Brands Rise to Raise the Bar
As we celebrate the 15th anniversary of the Engage for Good (formerly Cause Marketing Forum) Conference, it is clear that Corporate Social Responsibility (CSR) looks very different than it did in the turn of the Millennium.
Today, many companies and brands have moved from static responsibility to enlightened and engaged action. It’s a strategic shift I have been championing, helping companies and brands move from a marketing or corporate driven purpose model into a model driven by values.
While good work has been achieved with genuine CSR over the last 15 years, for the most part brands have avoided taking a direct sociopolitical position and therefore may have lacked some bite in the past. Today, consumers are increasingly responding positively to brands that take a stand on something meaningful.
I had the pleasure of exploring this topic at the conference on a panel I moderated titled The Power of Brand Activism with Sue Burton, SVP, Enterprise Brand Strategy and Programs at Bank of America, Jayme Jenkins, VP, Marketing & Corporate Responsibility at The Body Shop Canada, and Laura Swapp, Director of Next Gen Marketing at REI.
A recent report shows we are on pace for one school shooting per week in the U.S. in 2018. This is unacceptable and was the reason I kicked off the discussion with this topic.
At Bank of America, Sue took us inside the decision process at the company to stop lending money to gun manufacturers that make military-inspired firearms for civilian use, such as the AR-15-style rifles that have been used in multiple mass shootings. Not surprisingly, this decision took some time as the company evaluated the risks and rewards. 50% of American households bank with the company and their consumer base is on both sides of the issue.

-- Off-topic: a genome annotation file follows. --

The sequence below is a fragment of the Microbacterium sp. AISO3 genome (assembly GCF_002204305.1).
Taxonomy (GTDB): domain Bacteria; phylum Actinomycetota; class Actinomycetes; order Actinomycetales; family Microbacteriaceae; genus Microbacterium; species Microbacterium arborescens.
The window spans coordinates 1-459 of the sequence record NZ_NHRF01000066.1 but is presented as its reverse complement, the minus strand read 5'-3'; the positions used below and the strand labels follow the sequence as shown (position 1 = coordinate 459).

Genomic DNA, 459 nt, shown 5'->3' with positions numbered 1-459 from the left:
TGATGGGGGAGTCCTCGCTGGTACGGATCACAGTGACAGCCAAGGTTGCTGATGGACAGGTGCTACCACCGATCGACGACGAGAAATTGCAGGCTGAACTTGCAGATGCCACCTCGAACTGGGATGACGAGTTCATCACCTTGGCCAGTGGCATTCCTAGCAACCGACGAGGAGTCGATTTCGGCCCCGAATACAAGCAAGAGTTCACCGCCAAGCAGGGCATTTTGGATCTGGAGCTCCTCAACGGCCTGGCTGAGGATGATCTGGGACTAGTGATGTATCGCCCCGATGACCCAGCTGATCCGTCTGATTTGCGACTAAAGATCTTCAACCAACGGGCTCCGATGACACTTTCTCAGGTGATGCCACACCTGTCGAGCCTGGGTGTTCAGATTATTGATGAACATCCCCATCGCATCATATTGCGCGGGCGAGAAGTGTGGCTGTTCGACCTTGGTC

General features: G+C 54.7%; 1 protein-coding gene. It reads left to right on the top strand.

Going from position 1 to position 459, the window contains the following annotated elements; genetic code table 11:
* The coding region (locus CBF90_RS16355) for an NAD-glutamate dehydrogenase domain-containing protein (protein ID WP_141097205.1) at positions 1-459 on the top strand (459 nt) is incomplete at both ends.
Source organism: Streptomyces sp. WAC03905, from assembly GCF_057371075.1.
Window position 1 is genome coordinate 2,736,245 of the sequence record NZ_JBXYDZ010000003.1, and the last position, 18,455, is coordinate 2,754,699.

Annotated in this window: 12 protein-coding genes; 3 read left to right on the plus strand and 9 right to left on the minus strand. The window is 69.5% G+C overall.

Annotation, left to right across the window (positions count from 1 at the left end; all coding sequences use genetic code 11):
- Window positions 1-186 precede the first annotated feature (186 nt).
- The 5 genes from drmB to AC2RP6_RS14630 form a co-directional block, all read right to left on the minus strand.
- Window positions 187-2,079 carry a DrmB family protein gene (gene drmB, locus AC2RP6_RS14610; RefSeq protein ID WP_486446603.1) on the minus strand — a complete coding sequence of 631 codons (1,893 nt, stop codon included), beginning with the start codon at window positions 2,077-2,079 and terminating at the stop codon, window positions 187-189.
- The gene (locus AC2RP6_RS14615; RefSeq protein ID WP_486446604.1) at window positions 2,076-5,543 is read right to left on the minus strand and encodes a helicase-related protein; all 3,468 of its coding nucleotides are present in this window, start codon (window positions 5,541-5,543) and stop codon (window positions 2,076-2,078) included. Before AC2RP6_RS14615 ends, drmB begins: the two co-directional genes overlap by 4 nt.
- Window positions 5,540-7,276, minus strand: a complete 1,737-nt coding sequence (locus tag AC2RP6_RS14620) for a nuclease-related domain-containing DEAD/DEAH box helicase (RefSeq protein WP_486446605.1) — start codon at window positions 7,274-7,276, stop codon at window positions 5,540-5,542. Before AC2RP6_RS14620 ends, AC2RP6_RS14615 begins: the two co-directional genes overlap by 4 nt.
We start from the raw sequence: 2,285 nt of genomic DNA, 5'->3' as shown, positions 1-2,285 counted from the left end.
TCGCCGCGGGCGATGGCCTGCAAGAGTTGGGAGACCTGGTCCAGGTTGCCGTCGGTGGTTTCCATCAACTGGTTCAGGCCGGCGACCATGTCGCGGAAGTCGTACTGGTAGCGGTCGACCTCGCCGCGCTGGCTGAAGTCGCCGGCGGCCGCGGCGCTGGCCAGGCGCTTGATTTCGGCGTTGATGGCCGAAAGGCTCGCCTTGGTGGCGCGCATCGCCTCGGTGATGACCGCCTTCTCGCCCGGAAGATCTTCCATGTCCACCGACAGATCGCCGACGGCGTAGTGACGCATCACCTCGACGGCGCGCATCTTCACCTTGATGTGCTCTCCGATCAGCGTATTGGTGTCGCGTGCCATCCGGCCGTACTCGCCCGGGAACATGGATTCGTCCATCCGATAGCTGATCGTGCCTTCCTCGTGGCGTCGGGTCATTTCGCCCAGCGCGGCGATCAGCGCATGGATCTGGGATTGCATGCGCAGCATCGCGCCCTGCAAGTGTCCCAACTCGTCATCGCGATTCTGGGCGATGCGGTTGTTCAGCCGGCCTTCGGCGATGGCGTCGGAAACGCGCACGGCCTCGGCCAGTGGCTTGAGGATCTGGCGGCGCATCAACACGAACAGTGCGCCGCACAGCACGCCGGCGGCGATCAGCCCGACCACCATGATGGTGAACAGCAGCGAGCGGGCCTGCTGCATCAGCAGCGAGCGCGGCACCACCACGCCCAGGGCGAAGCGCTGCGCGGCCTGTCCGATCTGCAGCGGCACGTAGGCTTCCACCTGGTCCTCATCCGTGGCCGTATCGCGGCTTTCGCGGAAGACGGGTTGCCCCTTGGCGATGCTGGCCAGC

REI, the specialty retailer that sells backpacks, kayaks and other outdoorsy merchandise, also threw itself into the center of the gun debate. Laura talked about how the company, which does not sell guns, made the decision to no longer buy bike helmets and water bottles from a key supplier because it also makes assault-style rifles. REI ultimately took a stand calling for companies that manufacture and sell guns and ammunition to work toward common sense solutions.
The Body Shop had no reason to be in the gun debate, but the company with activism in its DNA, even often encouraging its own employees to personally take a stand, isn’t shy about speaking out. Jayme talked about the company’s ongoing “Forever Against Animal Testing” campaign. The company is attempting to amass more than eight million signatures on a petition calling for a global ban on animal testing. Jayme said the stance is well-aligned with The Body Shop’s historic roots around ethically-sourced products.
Brand activism is not a new revolution, rather it’s a recently rapid evolution due to the ubiquity of activism on social media and the pressing objective for brands to stay relevant today to an ever-more conscious universe of millennial consumers.